The evidence at trial also showed that, on Sept. 8, 2013, Antonio Johnson, who was both the National President of the Phantoms and the “Three-Star General” over the Vice Lords in Michigan, ordered numerous Phantoms, including Christopher Odum, to rob the Satan Sidekicks Motorcycle Club, a rival motorcycle club. During the attempted robbery, a Phantom member, Bryan Sorrell (aka PC) shot a Satan Sidekick member in the face. A few days later, Odum and another Phantom violently assaulted a prospective member of the Satan Sidekicks during another attempted robbery at a gas station.
Additionally, according to the evidence presented at trial, Johnson blamed the Hell Lovers Outlaw Motorcycle Club for a September 2013 murder of a Phantoms member, and ordered retaliatory murders that were to be carried out in three phases. In the first phase, the Phantoms were to murder at least three members of the Hell Lovers in Detroit in order to lure additional Hell Lovers to Michigan for the funeral. In the second phase, the Phantoms were to murder all members of the Hell Lovers who would be at the Hell Lovers’ Detroit clubhouse following the funeral. In the third phase, the Phantoms were to kill Hell Lovers in other cities throughout the country where the Phantoms had chapters. In October 2013, ATF and FBI agents disrupted the mass murder plot. At trial, the government presented evidence that, at the time that investigators disrupted the murder plot, the Phantoms were preparing for the first phase, including stockpiling firearms, conducting research and surveillance of their intended victims, and assigning Phantom members and Vice Lords members to stalk and murder the intended victims. Odum participated in the murder plot.
This was the second of two recent trials in the prosecution of the Phantoms. On March 16, 2015, a jury convicted six leaders and members of the Phantoms, many of whom also were leaders and members of the Vice Lords, for various crimes, including the September—October 2013 murder plot against the Hell Lovers and the September 2013 shooting of the Satan Sidekicks member. Among those six convicted defendants were Johnson and Marvin Nicholson, who was both the National Enforcer of the Phantoms and a member of the Vice Lords. The charges included RICO conspiracy involving murder, conspiracy to commit murder in aid of racketeering, assault with a dangerous weapon in aid of racketeering, firearms offenses, and assault on federal officers. In addition, four defendants previously have pleaded guilty to charges, including RICO conspiracy and assault with a dangerous weapon in aid of racketeering, and await sentencing.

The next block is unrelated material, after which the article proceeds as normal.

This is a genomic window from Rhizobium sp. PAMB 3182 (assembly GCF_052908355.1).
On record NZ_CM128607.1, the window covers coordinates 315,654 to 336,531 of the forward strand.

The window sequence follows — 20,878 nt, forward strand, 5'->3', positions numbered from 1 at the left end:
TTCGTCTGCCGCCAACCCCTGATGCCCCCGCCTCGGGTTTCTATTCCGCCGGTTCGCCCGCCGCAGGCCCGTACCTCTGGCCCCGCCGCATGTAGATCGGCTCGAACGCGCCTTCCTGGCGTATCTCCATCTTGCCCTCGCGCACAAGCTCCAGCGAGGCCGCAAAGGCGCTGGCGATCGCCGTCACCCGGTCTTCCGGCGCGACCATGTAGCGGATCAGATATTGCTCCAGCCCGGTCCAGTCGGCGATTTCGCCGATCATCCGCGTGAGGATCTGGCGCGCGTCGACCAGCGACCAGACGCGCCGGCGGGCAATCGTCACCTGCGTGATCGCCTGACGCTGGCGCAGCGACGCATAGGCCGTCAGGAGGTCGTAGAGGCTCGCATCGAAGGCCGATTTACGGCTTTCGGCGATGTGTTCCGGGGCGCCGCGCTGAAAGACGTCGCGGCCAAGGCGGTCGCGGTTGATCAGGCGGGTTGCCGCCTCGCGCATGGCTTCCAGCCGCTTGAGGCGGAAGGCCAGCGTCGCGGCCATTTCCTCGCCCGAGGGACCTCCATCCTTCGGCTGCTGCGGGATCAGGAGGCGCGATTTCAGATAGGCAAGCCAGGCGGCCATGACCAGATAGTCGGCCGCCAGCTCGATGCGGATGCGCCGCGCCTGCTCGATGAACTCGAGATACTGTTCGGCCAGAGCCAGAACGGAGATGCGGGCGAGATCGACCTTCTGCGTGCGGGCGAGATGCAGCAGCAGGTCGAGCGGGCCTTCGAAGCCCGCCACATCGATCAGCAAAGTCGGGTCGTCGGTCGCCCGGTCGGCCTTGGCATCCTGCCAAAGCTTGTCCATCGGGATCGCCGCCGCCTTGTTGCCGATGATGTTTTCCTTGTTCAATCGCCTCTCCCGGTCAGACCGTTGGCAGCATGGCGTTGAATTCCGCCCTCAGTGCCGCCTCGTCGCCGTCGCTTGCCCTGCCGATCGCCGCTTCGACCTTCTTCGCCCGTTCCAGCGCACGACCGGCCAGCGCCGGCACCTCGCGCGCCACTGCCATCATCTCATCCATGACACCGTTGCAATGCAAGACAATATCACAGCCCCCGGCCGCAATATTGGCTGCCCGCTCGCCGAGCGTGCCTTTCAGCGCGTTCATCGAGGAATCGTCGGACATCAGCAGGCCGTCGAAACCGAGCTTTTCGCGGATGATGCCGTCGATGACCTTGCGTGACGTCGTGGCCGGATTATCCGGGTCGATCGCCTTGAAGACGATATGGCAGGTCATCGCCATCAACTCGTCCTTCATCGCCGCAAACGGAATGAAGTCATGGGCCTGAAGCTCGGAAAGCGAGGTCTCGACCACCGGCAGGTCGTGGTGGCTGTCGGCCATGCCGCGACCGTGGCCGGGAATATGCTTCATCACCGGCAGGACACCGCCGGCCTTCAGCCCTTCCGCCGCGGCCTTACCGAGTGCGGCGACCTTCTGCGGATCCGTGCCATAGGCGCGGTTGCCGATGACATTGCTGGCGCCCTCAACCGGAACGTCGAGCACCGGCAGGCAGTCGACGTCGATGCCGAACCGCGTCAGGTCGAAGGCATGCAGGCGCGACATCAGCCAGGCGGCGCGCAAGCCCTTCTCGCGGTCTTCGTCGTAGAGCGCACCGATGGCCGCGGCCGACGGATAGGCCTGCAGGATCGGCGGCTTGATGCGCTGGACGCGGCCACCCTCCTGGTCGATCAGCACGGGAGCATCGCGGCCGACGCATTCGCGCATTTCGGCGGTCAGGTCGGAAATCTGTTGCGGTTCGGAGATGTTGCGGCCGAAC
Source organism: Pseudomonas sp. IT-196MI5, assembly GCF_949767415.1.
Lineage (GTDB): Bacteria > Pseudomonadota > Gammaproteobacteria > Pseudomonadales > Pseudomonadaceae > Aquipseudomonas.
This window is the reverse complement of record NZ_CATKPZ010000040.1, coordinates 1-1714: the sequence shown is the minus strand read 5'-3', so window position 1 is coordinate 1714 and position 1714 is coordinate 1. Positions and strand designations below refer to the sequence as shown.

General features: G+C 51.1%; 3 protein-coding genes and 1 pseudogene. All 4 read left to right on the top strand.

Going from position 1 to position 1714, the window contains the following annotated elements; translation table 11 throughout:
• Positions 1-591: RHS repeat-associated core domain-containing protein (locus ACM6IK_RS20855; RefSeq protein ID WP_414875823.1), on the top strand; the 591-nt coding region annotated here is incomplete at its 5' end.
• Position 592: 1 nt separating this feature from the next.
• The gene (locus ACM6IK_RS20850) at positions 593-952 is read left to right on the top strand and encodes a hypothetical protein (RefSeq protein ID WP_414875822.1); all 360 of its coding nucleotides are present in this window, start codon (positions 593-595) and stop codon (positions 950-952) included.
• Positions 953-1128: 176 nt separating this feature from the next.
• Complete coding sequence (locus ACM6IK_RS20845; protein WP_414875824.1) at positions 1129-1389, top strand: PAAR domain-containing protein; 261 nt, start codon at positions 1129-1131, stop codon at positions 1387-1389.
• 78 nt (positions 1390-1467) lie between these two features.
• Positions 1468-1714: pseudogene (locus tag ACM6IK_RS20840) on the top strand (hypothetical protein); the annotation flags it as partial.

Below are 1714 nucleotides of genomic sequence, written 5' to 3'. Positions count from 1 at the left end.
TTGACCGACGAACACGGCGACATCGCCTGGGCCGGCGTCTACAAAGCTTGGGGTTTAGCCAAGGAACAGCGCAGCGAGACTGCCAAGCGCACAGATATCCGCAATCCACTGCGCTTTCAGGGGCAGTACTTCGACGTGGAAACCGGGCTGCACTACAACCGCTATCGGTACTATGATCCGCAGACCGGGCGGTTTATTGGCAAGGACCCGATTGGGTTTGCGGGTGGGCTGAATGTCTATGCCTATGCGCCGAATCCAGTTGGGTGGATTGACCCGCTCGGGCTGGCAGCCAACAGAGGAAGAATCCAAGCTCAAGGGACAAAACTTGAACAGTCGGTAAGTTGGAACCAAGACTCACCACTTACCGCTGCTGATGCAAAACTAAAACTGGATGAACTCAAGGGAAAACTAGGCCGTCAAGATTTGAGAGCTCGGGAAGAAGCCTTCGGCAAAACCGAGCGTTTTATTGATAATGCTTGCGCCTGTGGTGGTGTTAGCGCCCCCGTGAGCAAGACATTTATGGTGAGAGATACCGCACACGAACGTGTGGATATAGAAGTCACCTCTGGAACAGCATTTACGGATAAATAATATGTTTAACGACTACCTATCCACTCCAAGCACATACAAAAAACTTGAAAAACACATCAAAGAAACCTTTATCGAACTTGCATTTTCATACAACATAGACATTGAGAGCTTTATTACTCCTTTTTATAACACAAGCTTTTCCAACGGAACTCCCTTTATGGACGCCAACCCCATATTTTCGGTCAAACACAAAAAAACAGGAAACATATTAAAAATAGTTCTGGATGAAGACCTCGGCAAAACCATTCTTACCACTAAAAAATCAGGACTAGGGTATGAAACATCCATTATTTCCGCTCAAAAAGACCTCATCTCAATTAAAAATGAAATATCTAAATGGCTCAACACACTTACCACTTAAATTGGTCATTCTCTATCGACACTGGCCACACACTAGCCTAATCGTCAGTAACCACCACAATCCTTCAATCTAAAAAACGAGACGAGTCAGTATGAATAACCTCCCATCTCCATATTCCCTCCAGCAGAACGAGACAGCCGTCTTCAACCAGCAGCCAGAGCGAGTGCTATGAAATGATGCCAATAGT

The arrests in this case were made as part of the Detroit One Initiative, a collaborative effort between law enforcement and the community to reduce homicide and other violent crime in Detroit, and through the lead efforts of the Comprehensive Violence Reduction Partnership Task Force, which consists of representatives of the ATF, Detroit Police Department, Michigan State Police, Michigan Department of Corrections and the FBI. By working collaboratively, local, state and federal law enforcement are striving to maximize their ability to identify and arrest the persons and groups initiating the violence in Detroit. These convictions are a tangible and significant result of this joint effort.
The case is being prosecuted by Trial Attorney Joseph Wheatley of the Criminal Division’s Organized Crime and Gang Section and Assistant U.S. Attorneys Christopher Graveline and Louis Gabel of the Eastern District of Michigan.